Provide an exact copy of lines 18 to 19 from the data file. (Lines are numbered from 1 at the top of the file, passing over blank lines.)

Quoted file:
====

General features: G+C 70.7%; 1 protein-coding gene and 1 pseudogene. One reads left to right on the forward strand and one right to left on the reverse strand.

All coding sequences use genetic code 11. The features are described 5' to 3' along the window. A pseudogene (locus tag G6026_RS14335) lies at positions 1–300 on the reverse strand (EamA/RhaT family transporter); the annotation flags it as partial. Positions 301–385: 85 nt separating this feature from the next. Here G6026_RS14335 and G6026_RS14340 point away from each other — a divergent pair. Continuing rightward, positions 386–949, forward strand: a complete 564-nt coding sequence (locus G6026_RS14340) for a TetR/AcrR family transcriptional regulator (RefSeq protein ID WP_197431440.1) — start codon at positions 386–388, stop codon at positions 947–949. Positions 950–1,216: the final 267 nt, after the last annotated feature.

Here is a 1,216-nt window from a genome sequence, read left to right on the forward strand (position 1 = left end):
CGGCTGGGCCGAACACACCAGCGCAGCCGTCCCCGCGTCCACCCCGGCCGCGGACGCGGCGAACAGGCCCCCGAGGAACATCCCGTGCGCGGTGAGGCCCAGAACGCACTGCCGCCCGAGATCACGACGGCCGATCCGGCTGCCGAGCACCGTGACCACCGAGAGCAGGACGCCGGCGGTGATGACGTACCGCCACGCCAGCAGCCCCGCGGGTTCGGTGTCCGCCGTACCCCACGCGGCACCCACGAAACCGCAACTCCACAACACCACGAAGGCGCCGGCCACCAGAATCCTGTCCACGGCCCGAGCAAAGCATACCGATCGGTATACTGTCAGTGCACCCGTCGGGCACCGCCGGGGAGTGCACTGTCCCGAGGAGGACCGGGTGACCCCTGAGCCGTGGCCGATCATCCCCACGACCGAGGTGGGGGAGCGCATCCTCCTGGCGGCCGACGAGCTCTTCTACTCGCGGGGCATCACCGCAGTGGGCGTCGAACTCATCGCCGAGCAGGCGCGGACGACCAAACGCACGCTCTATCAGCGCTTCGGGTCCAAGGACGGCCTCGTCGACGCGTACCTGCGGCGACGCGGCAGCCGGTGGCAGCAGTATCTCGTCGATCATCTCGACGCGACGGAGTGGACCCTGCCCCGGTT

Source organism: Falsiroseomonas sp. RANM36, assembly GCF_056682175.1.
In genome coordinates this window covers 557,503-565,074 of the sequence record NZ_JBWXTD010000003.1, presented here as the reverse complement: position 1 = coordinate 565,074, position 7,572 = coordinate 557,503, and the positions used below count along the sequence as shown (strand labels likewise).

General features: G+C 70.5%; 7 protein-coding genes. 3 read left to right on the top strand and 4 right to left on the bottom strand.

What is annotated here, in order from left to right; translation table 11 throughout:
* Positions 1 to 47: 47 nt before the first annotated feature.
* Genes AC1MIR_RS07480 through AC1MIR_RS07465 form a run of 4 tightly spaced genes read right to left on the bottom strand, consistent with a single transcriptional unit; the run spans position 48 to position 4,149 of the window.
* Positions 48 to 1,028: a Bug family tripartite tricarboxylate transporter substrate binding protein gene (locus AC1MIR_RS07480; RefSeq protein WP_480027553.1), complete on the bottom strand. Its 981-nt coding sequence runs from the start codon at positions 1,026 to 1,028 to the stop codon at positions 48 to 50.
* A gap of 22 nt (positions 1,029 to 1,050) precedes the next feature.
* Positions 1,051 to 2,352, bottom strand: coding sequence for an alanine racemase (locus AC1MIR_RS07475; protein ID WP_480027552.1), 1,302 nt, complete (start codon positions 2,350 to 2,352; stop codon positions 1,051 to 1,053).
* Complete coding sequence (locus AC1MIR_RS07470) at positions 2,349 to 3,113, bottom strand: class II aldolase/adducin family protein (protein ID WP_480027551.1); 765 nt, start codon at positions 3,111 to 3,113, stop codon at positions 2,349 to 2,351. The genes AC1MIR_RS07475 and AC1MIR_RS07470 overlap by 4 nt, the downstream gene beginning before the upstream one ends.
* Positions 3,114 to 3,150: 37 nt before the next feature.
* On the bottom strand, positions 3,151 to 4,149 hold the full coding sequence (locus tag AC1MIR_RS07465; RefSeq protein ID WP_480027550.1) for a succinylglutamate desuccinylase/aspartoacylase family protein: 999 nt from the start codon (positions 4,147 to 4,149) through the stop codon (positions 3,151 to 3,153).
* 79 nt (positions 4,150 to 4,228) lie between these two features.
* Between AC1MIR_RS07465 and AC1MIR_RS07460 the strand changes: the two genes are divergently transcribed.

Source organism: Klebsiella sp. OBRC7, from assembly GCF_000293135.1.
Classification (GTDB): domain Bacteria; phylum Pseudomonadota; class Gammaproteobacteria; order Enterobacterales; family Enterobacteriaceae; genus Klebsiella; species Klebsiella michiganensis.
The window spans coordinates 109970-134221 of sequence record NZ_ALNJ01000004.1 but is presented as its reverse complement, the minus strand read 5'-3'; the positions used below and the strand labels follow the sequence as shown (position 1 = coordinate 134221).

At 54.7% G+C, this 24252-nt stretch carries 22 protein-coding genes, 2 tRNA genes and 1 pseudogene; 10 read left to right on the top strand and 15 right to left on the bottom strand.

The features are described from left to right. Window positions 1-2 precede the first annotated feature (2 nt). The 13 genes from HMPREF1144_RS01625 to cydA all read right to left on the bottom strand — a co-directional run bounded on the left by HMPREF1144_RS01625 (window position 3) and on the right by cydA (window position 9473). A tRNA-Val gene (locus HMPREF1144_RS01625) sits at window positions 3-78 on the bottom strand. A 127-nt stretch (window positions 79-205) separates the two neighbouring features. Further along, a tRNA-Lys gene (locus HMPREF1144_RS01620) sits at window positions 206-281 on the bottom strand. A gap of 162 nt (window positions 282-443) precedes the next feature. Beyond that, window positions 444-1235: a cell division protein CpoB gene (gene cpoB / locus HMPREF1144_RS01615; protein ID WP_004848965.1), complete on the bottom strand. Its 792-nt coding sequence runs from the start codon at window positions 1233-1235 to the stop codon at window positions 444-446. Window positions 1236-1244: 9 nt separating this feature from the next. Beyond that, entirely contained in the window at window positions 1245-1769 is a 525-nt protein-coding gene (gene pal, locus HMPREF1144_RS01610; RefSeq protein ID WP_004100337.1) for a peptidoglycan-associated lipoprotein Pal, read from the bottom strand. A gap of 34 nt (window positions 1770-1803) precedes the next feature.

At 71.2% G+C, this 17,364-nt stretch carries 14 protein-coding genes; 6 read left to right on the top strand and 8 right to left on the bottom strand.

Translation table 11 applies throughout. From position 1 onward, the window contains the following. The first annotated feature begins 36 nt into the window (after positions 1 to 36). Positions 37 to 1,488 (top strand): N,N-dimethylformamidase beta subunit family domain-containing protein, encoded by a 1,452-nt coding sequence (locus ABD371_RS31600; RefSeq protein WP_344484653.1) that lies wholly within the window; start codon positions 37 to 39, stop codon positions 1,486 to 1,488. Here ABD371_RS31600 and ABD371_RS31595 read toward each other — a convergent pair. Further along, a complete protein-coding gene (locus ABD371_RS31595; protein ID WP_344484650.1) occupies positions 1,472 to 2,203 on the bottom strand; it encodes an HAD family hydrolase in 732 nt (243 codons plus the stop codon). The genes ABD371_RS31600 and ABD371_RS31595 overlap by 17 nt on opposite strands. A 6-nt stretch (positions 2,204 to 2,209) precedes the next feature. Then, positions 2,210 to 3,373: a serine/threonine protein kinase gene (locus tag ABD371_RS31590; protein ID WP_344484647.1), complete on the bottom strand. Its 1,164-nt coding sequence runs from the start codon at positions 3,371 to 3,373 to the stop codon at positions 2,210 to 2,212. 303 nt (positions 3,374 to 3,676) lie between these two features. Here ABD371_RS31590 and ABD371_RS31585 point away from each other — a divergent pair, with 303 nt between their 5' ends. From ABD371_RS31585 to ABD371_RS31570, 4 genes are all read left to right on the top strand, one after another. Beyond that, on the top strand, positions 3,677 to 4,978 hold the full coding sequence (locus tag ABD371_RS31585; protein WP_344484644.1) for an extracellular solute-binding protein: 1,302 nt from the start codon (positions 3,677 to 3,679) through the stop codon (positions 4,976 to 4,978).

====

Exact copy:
* Between AC1MIR_RS07465 and AC1MIR_RS07460 the strand changes: the two genes are divergently transcribed.

Source organism: Klebsiella sp. OBRC7, from assembly GCF_000293135.1.